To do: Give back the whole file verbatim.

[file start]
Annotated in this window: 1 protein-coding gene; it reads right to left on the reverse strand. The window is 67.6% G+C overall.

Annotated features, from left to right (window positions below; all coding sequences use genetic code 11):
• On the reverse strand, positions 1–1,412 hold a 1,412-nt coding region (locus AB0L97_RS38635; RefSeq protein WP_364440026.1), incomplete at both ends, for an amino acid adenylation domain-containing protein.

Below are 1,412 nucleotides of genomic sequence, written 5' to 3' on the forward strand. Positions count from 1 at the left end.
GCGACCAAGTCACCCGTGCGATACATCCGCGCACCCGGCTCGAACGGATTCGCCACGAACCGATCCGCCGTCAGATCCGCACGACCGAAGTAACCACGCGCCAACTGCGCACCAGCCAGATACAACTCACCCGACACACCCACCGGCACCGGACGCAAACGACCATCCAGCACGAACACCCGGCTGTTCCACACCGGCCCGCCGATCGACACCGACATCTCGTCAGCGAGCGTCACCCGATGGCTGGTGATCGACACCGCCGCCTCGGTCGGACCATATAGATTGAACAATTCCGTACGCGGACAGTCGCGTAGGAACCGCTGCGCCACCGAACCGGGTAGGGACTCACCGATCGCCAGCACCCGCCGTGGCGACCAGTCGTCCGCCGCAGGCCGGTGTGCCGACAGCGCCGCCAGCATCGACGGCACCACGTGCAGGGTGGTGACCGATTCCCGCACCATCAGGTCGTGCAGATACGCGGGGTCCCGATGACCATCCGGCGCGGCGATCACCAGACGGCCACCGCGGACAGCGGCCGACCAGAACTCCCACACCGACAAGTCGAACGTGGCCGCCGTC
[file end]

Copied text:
Annotated in this window: 1 protein-coding gene; it reads right to left on the reverse strand. The window is 67.6% G+C overall.

Annotated features, from left to right (window positions below; all coding sequences use genetic code 11):
• On the reverse strand, positions 1–1,412 hold a 1,412-nt coding region (locus AB0L97_RS38635; RefSeq protein WP_364440026.1), incomplete at both ends, for an amino acid adenylation domain-containing protein.

Below are 1,412 nucleotides of genomic sequence, written 5' to 3' on the forward strand. Positions count from 1 at the left end.
GCGACCAAGTCACCCGTGCGATACATCCGCGCACCCGGCTCGAACGGATTCGCCACGAACCGATCCGCCGTCAGATCCGCACGACCGAAGTAACCACGCGCCAACTGCGCACCAGCCAGATACAACTCACCCGACACACCCACCGGCACCGGACGCAAACGACCATCCAGCACGAACACCCGGCTGTTCCACACCGGCCCGCCGATCGACACCGACATCTCGTCAGCGAGCGTCACCCGATGGCTGGTGATCGACACCGCCGCCTCGGTCGGACCATATAGATTGAACAATTCCGTACGCGGACAGTCGCGTAGGAACCGCTGCGCCACCGAACCGGGTAGGGACTCACCGATCGCCAGCACCCGCCGTGGCGACCAGTCGTCCGCCGCAGGCCGGTGTGCCGACAGCGCCGCCAGCATCGACGGCACCACGTGCAGGGTGGTGACCGATTCCCGCACCATCAGGTCGTGCAGATACGCGGGGTCCCGATGACCATCCGGCGCGGCGATCACCAGACGGCCACCGCGGACAGCGGCCGACCAGAACTCCCACACCGACAAGTCGAACGTGGCCGCCGTC